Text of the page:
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Manufacturing

Learn how wide bandgap semiconductors could impact clean energy technology and our daily lives.

Manufacturing is the lifeblood of the American economy -- providing jobs for hard working American families and helping increase U.S. competitiveness in the global marketplace.

The Energy Department is committed to growing America’s manufacturing industry by helping companies become leaders in the production of clean energy technologies like electric vehicles, LED bulbs and solar panels. The Department is also working with manufacturers to increase their energy productivity by implementing energy efficiency measures. 

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Slideshow: Building a Better Future One Robot at a Time

High school students are incorporating cutting-edge manufacturing techniques into robots, while pushing the boundaries of research forward.

Top 9 Things You Didn’t Know about Carbon Fiber
The Energy Department’s Carbon Fiber Technology Facility at Oak Ridge National Laboratory provides clean energy companies and researchers with the opportunity to develop less expensive, better-performing carbon fiber materials and manufacturing processes. Pictured here is the carbon fiber conversion line with the in-line melt spinner. The melt-spinner will be used to produce new precursor fibers that will then be converted to carbon fiber. In collaboration with industrial partners, these fibers will be used to produce prototype composite parts for applications, such as automotive parts, wind turbine blades and thermal insulation. | Photo courtesy of Oak Ridge National Laboratory.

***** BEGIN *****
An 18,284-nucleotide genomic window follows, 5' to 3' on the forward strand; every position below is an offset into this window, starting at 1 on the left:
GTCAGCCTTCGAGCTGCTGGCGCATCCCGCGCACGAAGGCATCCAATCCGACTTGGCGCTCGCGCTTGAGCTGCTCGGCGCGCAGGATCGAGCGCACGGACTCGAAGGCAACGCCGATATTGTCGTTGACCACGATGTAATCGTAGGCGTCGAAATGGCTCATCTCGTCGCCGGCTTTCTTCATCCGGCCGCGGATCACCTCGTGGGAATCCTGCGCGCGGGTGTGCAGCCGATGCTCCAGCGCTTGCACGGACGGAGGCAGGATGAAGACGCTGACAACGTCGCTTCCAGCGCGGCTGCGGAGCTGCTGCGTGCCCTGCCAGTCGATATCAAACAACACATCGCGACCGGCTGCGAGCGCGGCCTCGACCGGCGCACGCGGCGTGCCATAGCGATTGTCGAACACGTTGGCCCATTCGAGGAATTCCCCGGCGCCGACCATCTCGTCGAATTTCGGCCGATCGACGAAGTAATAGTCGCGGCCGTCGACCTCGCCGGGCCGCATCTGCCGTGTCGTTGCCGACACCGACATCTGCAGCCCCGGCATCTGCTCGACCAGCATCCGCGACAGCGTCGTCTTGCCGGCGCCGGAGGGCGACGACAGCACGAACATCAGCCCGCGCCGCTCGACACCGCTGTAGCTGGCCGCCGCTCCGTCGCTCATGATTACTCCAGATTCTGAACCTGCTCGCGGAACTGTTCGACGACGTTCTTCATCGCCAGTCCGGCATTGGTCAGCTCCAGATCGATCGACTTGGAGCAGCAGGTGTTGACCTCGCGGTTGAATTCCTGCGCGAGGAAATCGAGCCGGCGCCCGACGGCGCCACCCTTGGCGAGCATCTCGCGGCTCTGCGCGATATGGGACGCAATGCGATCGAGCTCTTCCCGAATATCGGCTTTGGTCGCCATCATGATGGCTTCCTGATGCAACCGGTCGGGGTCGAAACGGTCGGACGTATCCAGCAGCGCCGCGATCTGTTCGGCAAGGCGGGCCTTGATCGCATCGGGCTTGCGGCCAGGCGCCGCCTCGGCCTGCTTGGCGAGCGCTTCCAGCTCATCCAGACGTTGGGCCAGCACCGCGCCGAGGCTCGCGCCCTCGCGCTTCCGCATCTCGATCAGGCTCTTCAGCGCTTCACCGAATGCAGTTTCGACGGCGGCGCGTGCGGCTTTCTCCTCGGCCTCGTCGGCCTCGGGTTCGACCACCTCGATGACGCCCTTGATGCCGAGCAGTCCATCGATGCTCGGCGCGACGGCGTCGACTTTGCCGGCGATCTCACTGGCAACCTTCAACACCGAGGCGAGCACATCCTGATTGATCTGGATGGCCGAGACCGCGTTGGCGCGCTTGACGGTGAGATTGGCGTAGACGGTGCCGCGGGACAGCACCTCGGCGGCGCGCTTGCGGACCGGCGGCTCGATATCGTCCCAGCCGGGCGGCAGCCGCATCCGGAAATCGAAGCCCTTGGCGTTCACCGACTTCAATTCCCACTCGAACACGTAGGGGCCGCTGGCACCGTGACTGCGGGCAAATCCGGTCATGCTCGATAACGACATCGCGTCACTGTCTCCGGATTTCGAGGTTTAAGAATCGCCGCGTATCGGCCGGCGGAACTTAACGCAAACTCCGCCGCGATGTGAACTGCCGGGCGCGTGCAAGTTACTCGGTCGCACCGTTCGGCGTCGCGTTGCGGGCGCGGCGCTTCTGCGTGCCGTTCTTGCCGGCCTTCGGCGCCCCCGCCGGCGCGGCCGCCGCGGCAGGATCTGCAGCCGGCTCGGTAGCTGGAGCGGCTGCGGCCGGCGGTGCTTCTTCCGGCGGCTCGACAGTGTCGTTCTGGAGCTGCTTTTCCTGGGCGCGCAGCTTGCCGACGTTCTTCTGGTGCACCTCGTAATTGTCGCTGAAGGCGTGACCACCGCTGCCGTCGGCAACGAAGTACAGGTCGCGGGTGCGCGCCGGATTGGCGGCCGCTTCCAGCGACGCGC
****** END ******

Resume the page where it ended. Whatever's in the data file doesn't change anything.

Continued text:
Think you know about carbon fiber? Test your knowledge with our top 9 carbon fiber facts.

Ensuring American Leadership in Clean Energy Manufacturing
Manufacturing is the bedrock of the American economy, representing nearly 12 percent of our gross domestic product and providing good, high-paying jobs for middle class families. That's why the Energy Department is working to boost U.S. manufacturing competitiveness. | Photo courtesy of Alcoa.

A look at how we're working to boost U.S. competitiveness in manufacturing.

Top 10 Things You Didn’t Know About Combined Heat and Power
Learn how combined heat and power could strengthen U.S. manufacturing competitiveness, lower energy consumption and reduce harmful emissions. | Infographic by <a href="/node/379579">Sarah Gerrity</a>, Energy Department.

Combined heat and power could help U.S. manufacturers save money, lower their energy consumption and reduce harmful emissions. Find out more about this type of energy-efficient power generation.